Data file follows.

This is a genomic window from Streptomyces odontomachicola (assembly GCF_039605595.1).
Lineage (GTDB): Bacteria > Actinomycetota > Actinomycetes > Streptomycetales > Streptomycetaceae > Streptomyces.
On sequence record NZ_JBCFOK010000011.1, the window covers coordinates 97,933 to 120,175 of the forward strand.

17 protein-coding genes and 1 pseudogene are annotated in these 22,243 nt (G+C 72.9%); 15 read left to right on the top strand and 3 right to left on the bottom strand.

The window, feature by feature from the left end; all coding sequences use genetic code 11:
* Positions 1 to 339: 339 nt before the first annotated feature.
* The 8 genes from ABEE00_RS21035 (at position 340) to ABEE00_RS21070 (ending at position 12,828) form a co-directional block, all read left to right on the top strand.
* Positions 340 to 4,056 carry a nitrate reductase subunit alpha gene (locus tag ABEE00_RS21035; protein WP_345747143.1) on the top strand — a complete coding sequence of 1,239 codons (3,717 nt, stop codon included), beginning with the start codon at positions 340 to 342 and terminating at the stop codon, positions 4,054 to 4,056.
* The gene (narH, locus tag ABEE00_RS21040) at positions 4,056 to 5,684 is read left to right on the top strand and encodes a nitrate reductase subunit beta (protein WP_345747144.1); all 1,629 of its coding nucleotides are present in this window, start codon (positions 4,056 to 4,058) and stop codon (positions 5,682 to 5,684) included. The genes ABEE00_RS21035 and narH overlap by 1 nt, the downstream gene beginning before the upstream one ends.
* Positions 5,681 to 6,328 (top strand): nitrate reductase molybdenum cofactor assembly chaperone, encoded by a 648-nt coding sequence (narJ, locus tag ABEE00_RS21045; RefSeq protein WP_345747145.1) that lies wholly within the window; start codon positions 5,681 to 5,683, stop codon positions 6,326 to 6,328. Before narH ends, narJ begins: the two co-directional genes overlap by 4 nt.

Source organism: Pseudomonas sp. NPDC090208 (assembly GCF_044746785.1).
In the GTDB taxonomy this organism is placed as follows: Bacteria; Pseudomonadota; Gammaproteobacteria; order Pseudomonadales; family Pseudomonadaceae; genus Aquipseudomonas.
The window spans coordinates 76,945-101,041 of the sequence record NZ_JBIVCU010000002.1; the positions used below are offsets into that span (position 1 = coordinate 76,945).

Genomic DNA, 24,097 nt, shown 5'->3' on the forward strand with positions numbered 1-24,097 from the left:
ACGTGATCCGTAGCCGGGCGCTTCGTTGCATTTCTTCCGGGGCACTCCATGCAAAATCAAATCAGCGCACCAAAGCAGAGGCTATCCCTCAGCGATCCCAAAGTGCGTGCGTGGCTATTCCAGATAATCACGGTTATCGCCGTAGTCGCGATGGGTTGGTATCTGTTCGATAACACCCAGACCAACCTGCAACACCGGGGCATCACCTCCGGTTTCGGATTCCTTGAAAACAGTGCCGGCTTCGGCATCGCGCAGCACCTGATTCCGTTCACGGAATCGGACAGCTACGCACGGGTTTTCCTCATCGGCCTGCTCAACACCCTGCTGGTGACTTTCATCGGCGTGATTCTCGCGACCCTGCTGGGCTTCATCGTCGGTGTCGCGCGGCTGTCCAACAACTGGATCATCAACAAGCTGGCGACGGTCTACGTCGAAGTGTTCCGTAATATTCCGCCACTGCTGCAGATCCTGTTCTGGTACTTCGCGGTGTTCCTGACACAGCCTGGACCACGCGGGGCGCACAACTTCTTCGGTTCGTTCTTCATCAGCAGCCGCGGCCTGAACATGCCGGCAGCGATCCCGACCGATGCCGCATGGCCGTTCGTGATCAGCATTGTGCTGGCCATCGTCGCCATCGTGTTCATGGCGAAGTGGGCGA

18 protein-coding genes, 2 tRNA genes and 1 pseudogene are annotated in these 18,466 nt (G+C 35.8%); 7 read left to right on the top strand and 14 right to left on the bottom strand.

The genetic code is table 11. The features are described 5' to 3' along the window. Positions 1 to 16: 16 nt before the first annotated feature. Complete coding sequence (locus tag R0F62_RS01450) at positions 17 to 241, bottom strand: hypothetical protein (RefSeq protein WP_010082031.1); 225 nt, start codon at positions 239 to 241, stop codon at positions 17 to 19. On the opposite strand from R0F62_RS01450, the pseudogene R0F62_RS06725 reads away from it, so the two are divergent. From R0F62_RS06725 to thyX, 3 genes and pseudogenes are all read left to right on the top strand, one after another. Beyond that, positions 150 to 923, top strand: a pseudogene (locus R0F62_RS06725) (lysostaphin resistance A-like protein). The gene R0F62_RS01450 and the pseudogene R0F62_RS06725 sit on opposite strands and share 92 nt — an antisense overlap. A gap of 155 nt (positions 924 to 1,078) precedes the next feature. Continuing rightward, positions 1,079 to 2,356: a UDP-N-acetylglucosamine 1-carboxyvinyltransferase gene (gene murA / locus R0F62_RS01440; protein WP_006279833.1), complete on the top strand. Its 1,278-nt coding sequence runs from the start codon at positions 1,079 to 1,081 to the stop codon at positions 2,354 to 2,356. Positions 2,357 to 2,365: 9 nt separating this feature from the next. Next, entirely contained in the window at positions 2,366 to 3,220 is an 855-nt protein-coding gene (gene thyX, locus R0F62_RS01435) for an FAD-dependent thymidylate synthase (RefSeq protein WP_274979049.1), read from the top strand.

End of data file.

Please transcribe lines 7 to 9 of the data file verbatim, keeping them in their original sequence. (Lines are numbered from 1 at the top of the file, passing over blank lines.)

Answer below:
* The 8 genes from ABEE00_RS21035 (at position 340) to ABEE00_RS21070 (ending at position 12,828) form a co-directional block, all read left to right on the top strand.
* Positions 340 to 4,056 carry a nitrate reductase subunit alpha gene (locus tag ABEE00_RS21035; protein WP_345747143.1) on the top strand — a complete coding sequence of 1,239 codons (3,717 nt, stop codon included), beginning with the start codon at positions 340 to 342 and terminating at the stop codon, positions 4,054 to 4,056.
* The gene (narH, locus tag ABEE00_RS21040) at positions 4,056 to 5,684 is read left to right on the top strand and encodes a nitrate reductase subunit beta (protein WP_345747144.1); all 1,629 of its coding nucleotides are present in this window, start codon (positions 4,056 to 4,058) and stop codon (positions 5,682 to 5,684) included. The genes ABEE00_RS21035 and narH overlap by 1 nt, the downstream gene beginning before the upstream one ends.